As I pointed out last week, while the federal income tax has risen with incomes, the employment tax has soared. Once miniscule, the employment tax now looms larger than the income tax for most working Americans. Even if you accept the fiction that employers pay half of the employment tax, the employee share is greater than the income tax for more than half of all working Americans.
That's why it's significant that both Presidential candidates pandered to voters in all 50 states by offering succulent income tax cuts, but neither suggested cutting the employment tax. By maintaining their focus on the income tax politicians in both parties can do what they do best.
Republicans can piously intone that the top earners pay most of the income taxes. As ludicrous as executive compensation is today, Republicans still seriously claim that 'incentive' is blunted by high income tax rates. In fact, 'incentive' is far more blunted for a working stiff than for an executive who reaps as much income as possible in capital gains taxed at 20 percent.
Meanwhile, whining Democrats offer to slice a few tidbits out of the tax code, and toss them to a hungry public as though they were gifts instead of returned taxes. What neither party wants us to figure out is that they are skinning everyone but the poor with an even hand. When you combine the employment and income taxes you learn the politicians dirty little secret.
We have a remarkably flat tax structure. People who are very well off carry a tax burden--- measured as a percent of income paid in taxes--- that is not much greater than people who have trouble making ends meet.
I don't blame you. But you can get some idea of just how flat our tax system is by examining figures prepared by the Joint Economic Committee of Congress.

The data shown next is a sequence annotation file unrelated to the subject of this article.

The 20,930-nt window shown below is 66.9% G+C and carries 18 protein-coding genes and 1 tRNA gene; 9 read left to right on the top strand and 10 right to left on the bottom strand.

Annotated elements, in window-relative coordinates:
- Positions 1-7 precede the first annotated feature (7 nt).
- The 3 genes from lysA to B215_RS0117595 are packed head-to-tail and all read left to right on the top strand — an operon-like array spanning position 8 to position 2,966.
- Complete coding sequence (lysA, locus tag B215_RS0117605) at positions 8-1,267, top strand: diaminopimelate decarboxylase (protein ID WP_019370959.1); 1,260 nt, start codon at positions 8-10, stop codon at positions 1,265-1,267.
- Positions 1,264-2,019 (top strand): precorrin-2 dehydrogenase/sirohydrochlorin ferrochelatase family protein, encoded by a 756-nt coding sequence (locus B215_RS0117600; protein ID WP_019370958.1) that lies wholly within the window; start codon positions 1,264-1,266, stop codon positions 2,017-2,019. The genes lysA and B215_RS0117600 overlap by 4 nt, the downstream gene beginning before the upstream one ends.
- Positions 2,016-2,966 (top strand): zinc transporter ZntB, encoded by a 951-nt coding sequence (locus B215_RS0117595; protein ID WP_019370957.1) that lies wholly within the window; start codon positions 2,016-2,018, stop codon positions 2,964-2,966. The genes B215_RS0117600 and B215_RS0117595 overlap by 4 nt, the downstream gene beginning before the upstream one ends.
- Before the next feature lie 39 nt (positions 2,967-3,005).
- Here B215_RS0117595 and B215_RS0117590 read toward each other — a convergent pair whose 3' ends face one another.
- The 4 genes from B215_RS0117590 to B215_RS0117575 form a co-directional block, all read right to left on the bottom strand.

Dividing all earners into groups, the JEC researchers calculated the average income tax on each group, the average employment tax, and the average total tax rate. The lowest quintile earners--- those in the bottom 20 percent of the income pyramid earning an average of $11,265 a year--- had a negative total tax burden after considering the Earned Income Tax Credit.
The remaining 80 percent of all earners, however, paid taxes at rates that ranged from 18.8 percent to 24.0 percent. Not exactly a big spread.
Here are some of the figures:
• The 4th Quintile. Those in the bottom 20 to 40 percent of all households had an average income of $25,955 and paid income taxes of $1,273 compared to combined (employer/employee) employment taxes of $3,972. That brought their total taxes to $5,245 or 18.8 percent of income.
• The Middle Quintile. Those in the middle 40 to 60 percent of all households had an average income of $40,637 and paid income taxes of $3,611. Their combined employment tax payments, $6,218, were still nearly twice as much as their income tax. Their total tax payment, $9,829, absorbed 22.6 percent of their income.
• The Near-Affluent Quintile. In the 60th to 80th percentile, the average income was $59,457. In that bracket the average income tax payment was $5,636 and the combined employment tax was $9,096. The total tax burden was 23.0 percent. In other words, the tax burden hardly changes even though income rises by about 50 percent.
• The Affluent Quintile. Those in the top 20 percent of all earners have an average income of $119,453. They paid income taxes of $18,927 and combined employment taxes of $11,052. Their total tax burden, $29,979, takes 24.0 percent of their income.
Note that there is virtually no difference between the total tax burden on the middle quintile's $40,637 income and the total tax burden on the affluent quintile's $119,453 income, 22.6 percent and 24.0 percent, respectively. Note also that income has tripled.
The most important fact isn't one tax or the other. Nor is it one tax break or another. It is that the federal government taxes all of us--- regardless of income level--- very heavily.
Readers can find the entire study on the web
The earlier column on taxes and the rising cost of living can be found here)
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